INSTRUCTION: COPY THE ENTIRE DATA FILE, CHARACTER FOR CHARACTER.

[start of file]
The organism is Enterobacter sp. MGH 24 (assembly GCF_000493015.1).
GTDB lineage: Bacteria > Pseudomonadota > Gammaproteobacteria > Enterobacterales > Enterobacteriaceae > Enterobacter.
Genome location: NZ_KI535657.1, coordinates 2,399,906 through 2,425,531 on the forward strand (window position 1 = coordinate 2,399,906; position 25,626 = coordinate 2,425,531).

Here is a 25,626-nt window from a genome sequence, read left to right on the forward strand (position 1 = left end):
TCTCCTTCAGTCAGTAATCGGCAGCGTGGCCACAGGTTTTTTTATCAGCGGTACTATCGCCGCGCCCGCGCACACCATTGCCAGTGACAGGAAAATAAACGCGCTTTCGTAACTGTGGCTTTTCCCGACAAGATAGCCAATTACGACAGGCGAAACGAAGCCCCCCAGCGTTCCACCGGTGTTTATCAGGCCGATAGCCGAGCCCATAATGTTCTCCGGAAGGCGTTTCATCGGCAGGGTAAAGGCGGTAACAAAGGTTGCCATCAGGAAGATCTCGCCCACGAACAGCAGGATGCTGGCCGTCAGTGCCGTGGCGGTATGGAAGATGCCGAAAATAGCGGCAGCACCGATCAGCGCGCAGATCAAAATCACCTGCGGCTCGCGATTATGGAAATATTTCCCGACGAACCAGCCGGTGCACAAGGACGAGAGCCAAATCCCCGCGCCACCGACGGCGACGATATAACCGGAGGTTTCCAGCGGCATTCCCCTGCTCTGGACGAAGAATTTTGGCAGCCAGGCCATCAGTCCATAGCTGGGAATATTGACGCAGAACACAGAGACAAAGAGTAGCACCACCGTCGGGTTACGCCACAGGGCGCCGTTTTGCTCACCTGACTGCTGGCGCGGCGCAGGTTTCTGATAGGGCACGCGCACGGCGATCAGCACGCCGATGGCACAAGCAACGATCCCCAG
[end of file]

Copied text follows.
The organism is Enterobacter sp. MGH 24 (assembly GCF_000493015.1).
GTDB lineage: Bacteria > Pseudomonadota > Gammaproteobacteria > Enterobacterales > Enterobacteriaceae > Enterobacter.
Genome location: NZ_KI535657.1, coordinates 2,399,906 through 2,425,531 on the forward strand (window position 1 = coordinate 2,399,906; position 25,626 = coordinate 2,425,531).

Here is a 25,626-nt window from a genome sequence, read left to right on the forward strand (position 1 = left end):
TCTCCTTCAGTCAGTAATCGGCAGCGTGGCCACAGGTTTTTTTATCAGCGGTACTATCGCCGCGCCCGCGCACACCATTGCCAGTGACAGGAAAATAAACGCGCTTTCGTAACTGTGGCTTTTCCCGACAAGATAGCCAATTACGACAGGCGAAACGAAGCCCCCCAGCGTTCCACCGGTGTTTATCAGGCCGATAGCCGAGCCCATAATGTTCTCCGGAAGGCGTTTCATCGGCAGGGTAAAGGCGGTAACAAAGGTTGCCATCAGGAAGATCTCGCCCACGAACAGCAGGATGCTGGCCGTCAGTGCCGTGGCGGTATGGAAGATGCCGAAAATAGCGGCAGCACCGATCAGCGCGCAGATCAAAATCACCTGCGGCTCGCGATTATGGAAATATTTCCCGACGAACCAGCCGGTGCACAAGGACGAGAGCCAAATCCCCGCGCCACCGACGGCGACGATATAACCGGAGGTTTCCAGCGGCATTCCCCTGCTCTGGACGAAGAATTTTGGCAGCCAGGCCATCAGTCCATAGCTGGGAATATTGACGCAGAACACAGAGACAAAGAGTAGCACCACCGTCGGGTTACGCCACAGGGCGCCGTTTTGCTCACCTGACTGCTGGCGCGGCGCAGGTTTCTGATAGGGCACGCGCACGGCGATCAGCACGCCGATGGCACAAGCAACGATCCCCAG